ESSAA recently released a position paper on the Common Core, Standardized Testing and APPR. Coincidentally, in this same month, back in 1983, the Lower Hudson Council of School Superintendents (LHC) issued a position paper in reaction to the then-recently-proposed Regents Action Plan. The LHC was chaired by Tom Sobol, the Superintendent of Scarsdale Schools and subsequent Commissioner of Education for New York State. The parallels between the two documents are very revealing.
“Our organization supports initiatives to raise standards and enhance student learning. We agree on the importance of rigor and higher learning standards to best prepare our students for 21st century college and career readiness.” (ESSAA 2015)
“Like the Regents, we believe that educational standards should be high and educational achievement should be improved.” (LHC 1983)
“The ‘top down’ implementation of the Common Core curriculum doomed its success from the beginning because the field level service providers and practitioners were intentionally ignored and replaced with financially invested voices.” (ESSAA 2015)
“The Plan attempts to achieve its effects chiefly through regulation, rather than through leadership….” (LHC 1983)
“The current system relies on an unproven statistical model that is not a fair and equitable one rooted in best practices that are supported by research and input from experts, stakeholders and practitioners.” (ESSAA 2015)
“The Plan lacks a credible base in educational research.” (LHC 1983)
“The implementation of new standards was rushed and lacked the necessary teacher/principal and parent input.” (ESSAA 2015)
“The timetables for achieving many of the Plan’s features are unrealistic.” (LHC 1983)
“The associated costs with Common Core implementation including training, staffing, curriculum materials and remediation for students who do not make the mark has put additional financial stress on district budgets….” (ESSAA 2015)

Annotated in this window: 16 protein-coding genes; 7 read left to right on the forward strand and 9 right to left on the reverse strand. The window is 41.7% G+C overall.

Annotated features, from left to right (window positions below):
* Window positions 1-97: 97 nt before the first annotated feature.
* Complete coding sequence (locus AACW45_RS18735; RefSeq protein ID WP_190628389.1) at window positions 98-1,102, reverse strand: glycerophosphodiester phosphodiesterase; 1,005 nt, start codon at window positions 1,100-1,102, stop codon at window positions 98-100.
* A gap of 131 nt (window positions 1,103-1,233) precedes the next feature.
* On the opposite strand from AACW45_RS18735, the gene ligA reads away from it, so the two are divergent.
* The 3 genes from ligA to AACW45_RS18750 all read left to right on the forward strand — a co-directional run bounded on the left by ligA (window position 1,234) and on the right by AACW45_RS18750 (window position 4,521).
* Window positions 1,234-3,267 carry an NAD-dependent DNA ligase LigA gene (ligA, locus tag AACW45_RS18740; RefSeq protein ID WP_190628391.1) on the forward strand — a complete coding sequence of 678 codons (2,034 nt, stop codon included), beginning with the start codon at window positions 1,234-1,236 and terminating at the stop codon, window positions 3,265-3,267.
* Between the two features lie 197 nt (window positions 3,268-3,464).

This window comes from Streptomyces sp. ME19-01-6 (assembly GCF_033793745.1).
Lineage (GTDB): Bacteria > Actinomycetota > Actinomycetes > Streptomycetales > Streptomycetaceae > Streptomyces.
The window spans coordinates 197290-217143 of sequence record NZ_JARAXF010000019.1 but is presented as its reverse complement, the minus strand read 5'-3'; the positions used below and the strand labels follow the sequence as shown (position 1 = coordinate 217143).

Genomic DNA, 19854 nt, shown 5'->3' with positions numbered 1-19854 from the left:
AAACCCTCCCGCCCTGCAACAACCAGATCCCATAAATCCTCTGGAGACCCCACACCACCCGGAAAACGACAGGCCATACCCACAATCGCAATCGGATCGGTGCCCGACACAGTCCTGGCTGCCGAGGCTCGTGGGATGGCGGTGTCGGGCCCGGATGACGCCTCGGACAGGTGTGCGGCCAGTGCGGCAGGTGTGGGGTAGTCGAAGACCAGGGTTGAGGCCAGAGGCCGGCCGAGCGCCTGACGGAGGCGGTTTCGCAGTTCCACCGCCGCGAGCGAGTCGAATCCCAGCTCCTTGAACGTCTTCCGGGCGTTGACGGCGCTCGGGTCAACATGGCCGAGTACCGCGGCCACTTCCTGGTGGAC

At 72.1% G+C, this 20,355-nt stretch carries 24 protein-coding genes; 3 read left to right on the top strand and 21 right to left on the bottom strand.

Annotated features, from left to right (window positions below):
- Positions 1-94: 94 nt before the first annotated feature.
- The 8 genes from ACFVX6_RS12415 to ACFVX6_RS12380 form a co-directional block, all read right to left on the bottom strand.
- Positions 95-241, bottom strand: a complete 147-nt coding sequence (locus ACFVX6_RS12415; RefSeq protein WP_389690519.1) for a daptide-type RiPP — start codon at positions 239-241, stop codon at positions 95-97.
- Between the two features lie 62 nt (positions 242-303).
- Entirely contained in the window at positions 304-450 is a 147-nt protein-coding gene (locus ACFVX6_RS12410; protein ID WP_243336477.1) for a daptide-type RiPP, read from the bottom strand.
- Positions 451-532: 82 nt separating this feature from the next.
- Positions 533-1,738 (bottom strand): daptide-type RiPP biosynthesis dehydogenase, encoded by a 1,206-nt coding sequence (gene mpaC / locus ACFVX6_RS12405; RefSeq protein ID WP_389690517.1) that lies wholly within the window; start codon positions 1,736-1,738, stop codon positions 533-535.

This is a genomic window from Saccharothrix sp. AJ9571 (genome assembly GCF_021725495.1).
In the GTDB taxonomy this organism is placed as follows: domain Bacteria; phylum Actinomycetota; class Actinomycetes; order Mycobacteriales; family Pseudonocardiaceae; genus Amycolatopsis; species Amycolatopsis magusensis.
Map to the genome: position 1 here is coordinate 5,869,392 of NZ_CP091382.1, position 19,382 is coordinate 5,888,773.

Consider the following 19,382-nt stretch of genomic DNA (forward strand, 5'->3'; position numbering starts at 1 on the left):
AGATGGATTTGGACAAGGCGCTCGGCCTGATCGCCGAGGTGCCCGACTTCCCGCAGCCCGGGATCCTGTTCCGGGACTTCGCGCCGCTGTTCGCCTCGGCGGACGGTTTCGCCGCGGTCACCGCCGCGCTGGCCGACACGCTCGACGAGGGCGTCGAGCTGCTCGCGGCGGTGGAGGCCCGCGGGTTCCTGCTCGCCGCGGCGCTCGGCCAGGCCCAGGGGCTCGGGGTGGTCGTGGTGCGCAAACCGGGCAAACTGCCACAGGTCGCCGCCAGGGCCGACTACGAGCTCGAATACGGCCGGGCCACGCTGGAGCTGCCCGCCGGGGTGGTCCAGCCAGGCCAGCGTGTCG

“The costs of implementing the Plan have not yet been calculated. No satisfactory proposal for funding the Plan has yet been made.” (LHC 1983)
“As a result, the tests have widened the achievement gap between the ‘haves’ and the ‘have nots’ as the scores of economically disadvantaged students plummeted.” (ESSAA 2015)
“The Plan sets requirements which are beyond reasonable limits for a significant number of students. As a result, their frustration level may rise and invite negative effects, such as an increase in the high school drop-out rate.” (LHC 1983)
“Learning mandates have not been differentiated to take into account a district’s current performances and achievement resulting in a ‘one size fits all’ approach.” (ESSAA 2015)
“The proposed examination requirements, taken as a whole, are too extensive. They place too much emphasis on those learning outcomes which are easily measured. The importance given them by the State will lead schools and teachers to slight important educational goals in favor of success on the tests.” (LHC 1983)
“As a result of schools striving to meet the new standards teachers are now teaching to the test and enrichment and creativity have been discouraged.” (ESSAA 2015)
“They [the tests required by the State] should not constrict teaching and learning by focusing narrowly on State-prescribed courses of study.” (LHC 1983)
“Unfortunately, we are still are no better off than we were before the influx of federal dollars. In fact, one might say, we are significantly worse off now than we were before/winning’ the Race to the Top!” (ESSAA 2015)
“Unhappily, we believe that the Regents’ Plan in its present form will not attain its intended results. Worse, we believe that, if enacted, it may well have the opposite effect.” (LHC 1983)
These attempts from the field to influence educational policy, spaced over thirty years apart, are a disheartening reminder that our voices as practitioners are often ignored at the highest decision-making levels. Or, put another way — the more things change, the more they stay the same!
Nonetheless, we cannot allow ourselves to become complacent. Our vigilance does operate as a check on ill-advised policy decisions and the lesson to take from this case study is that public school practitioners need to do more, not less, to state our perspectives on policy.
ESSAA actively and regularly brings the thoughts and suggestions of our membership to the State Education department as well as influential members of the state legislature — and that mission will not change.
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11/17/2015 9:32 AM